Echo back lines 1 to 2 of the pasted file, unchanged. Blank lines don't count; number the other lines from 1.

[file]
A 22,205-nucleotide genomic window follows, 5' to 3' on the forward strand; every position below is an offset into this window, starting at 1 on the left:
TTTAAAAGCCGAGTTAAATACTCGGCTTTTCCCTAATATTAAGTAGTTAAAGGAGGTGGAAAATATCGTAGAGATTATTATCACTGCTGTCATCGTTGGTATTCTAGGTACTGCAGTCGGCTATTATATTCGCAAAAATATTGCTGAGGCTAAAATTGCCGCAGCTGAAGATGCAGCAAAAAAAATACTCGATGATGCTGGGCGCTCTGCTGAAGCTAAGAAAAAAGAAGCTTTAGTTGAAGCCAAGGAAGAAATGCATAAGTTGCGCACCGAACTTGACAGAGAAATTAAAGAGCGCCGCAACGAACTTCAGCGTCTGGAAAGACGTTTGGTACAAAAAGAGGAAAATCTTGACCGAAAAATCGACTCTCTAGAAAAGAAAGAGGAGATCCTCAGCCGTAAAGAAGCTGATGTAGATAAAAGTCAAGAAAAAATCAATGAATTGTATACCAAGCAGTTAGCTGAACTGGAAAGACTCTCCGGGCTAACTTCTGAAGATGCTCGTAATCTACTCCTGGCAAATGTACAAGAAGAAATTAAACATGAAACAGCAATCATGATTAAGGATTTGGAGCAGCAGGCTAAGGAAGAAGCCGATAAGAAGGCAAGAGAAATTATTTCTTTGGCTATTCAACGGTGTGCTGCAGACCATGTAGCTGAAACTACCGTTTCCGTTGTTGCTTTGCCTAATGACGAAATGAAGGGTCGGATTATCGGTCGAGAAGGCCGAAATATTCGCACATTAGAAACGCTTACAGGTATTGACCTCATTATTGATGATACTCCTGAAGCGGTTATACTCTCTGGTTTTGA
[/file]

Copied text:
A 22,205-nucleotide genomic window follows, 5' to 3' on the forward strand; every position below is an offset into this window, starting at 1 on the left:
TTTAAAAGCCGAGTTAAATACTCGGCTTTTCCCTAATATTAAGTAGTTAAAGGAGGTGGAAAATATCGTAGAGATTATTATCACTGCTGTCATCGTTGGTATTCTAGGTACTGCAGTCGGCTATTATATTCGCAAAAATATTGCTGAGGCTAAAATTGCCGCAGCTGAAGATGCAGCAAAAAAAATACTCGATGATGCTGGGCGCTCTGCTGAAGCTAAGAAAAAAGAAGCTTTAGTTGAAGCCAAGGAAGAAATGCATAAGTTGCGCACCGAACTTGACAGAGAAATTAAAGAGCGCCGCAACGAACTTCAGCGTCTGGAAAGACGTTTGGTACAAAAAGAGGAAAATCTTGACCGAAAAATCGACTCTCTAGAAAAGAAAGAGGAGATCCTCAGCCGTAAAGAAGCTGATGTAGATAAAAGTCAAGAAAAAATCAATGAATTGTATACCAAGCAGTTAGCTGAACTGGAAAGACTCTCCGGGCTAACTTCTGAAGATGCTCGTAATCTACTCCTGGCAAATGTACAAGAAGAAATTAAACATGAAACAGCAATCATGATTAAGGATTTGGAGCAGCAGGCTAAGGAAGAAGCCGATAAGAAGGCAAGAGAAATTATTTCTTTGGCTATTCAACGGTGTGCTGCAGACCATGTAGCTGAAACTACCGTTTCCGTTGTTGCTTTGCCTAATGACGAAATGAAGGGTCGGATTATCGGTCGAGAAGGCCGAAATATTCGCACATTAGAAACGCTTACAGGTATTGACCTCATTATTGATGATACTCCTGAAGCGGTTATACTCTCTGGTTTTGA